VIDEO

First volunteer-run community care healthcare team helps more than 200 at-risk residents in 7 months

Mr Tan Tock Hwee (in blue), 66, takes a walk at a park near his block with his befriender, Madam Sharifah. A pioneering project called Neighbours for Active Living, spearheaded by the South East Community Development Council, aims to get the com
Mr Tan Tock Hwee (in blue), 66, takes a walk at a park near his block with his befriender, Madam Sharifah. A pioneering project called Neighbours for Active Living, spearheaded by the South East Community Development Council, aims to get the community to lend a hand in reaching out to at-risk residents in their neighbourhoods. -- ST PHOTO: NEO XIAOBIN

When it comes to healthcare, it is not just doctors and nurses who play an important role. The community, too, can lend a hand in reaching out to at-risk residents in their neighbourhoods.

This is the aim of a pioneering project called Neighbours for Active Living, spearheaded by the South East Community Development Council (SE CDC).

Under the project, which started in July 2013, about 50 neighbourhood volunteers were recruited by SE CDC and trained by health system company Eastern Health Alliance (EH Alliance).

These volunteers aim to help at-risk residents - typically elderly patients suffering from multiple illnesses - in reducing the chances of them suffering from relapses and health complications during house visits.

The help rendered by the volunteers typically involves checking on the medical condition of the residents, ensuring that their medication is taken, and helping out in house cleaning. At times, the volunteers may also take the residents to the hospital.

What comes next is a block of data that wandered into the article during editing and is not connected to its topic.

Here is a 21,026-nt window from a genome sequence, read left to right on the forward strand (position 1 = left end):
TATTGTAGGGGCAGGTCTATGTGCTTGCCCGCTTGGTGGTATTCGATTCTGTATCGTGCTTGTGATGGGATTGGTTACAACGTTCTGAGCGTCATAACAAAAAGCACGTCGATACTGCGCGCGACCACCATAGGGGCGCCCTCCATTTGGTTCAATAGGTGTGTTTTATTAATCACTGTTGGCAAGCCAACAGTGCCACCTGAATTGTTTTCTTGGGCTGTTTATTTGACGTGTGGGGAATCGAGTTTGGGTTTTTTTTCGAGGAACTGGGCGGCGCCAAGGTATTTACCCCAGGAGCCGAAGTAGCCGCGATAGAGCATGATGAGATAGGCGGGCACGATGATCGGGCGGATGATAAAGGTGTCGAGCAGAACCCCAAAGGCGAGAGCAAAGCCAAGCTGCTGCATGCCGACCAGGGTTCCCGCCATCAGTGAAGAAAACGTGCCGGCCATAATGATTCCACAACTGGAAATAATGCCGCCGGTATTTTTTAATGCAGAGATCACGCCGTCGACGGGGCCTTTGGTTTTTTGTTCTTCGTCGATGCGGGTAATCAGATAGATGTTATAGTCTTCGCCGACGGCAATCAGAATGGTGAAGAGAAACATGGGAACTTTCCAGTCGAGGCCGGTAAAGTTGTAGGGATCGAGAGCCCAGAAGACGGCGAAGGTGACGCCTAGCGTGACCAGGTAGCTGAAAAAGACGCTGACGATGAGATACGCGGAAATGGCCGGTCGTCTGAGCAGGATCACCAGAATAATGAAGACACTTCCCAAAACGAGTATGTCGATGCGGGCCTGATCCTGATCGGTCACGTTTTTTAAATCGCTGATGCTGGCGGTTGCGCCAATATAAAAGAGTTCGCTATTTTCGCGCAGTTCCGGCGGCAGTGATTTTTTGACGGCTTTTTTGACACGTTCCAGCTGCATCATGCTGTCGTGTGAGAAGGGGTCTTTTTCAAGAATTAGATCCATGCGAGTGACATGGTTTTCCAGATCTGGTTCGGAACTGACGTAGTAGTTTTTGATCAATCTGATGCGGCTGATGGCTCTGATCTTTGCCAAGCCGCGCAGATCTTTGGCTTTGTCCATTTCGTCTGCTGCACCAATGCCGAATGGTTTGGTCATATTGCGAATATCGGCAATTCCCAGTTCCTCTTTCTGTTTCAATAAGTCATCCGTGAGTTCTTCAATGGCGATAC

The volunteers are trained to acquire skills in areas like communication with the elderly and assessment of medical needs.

The residents are often referred by organisations such as elderly activity centres and grassroots communities to the EH Alliance's Community Care team, which is in charge of the project.

The team then assigns the volunteers to these residents.

For instance, the team first heard of the plight of retiree Tan Tock Hwee, a 66-year-old who lives alone and suffers from multiple medical conditions, after the Bedok Senior Activity Centre contacted the team. His worried neighbours had contacted the centre after observing that Mr Tan had not left his home for 15 days.

When the team visited Mr Tan at his Bedok flat, he was found to be very ill and suffering from end-stage appendix cancer. It immediately brought him to the nearby Changi General Hospital, where he received emergency surgery.

Now, Mr Tan is frequently visited by volunteers such as Madam Sariffah Zaharah, 56, who works part time in a legal office as an administrative clerk. Madam Sariffah visits him almost daily to remind him of his medical appointments and ensure that he takes his medication.

To date, the project has reached out to more than 200 at-risk residents in Bedok, Siglap and Marine Parade. Plans are in the pipeline to expand it in other areas in the east, such as Tampines and Pasir-Ris Punggol GRCs, within the next two years.

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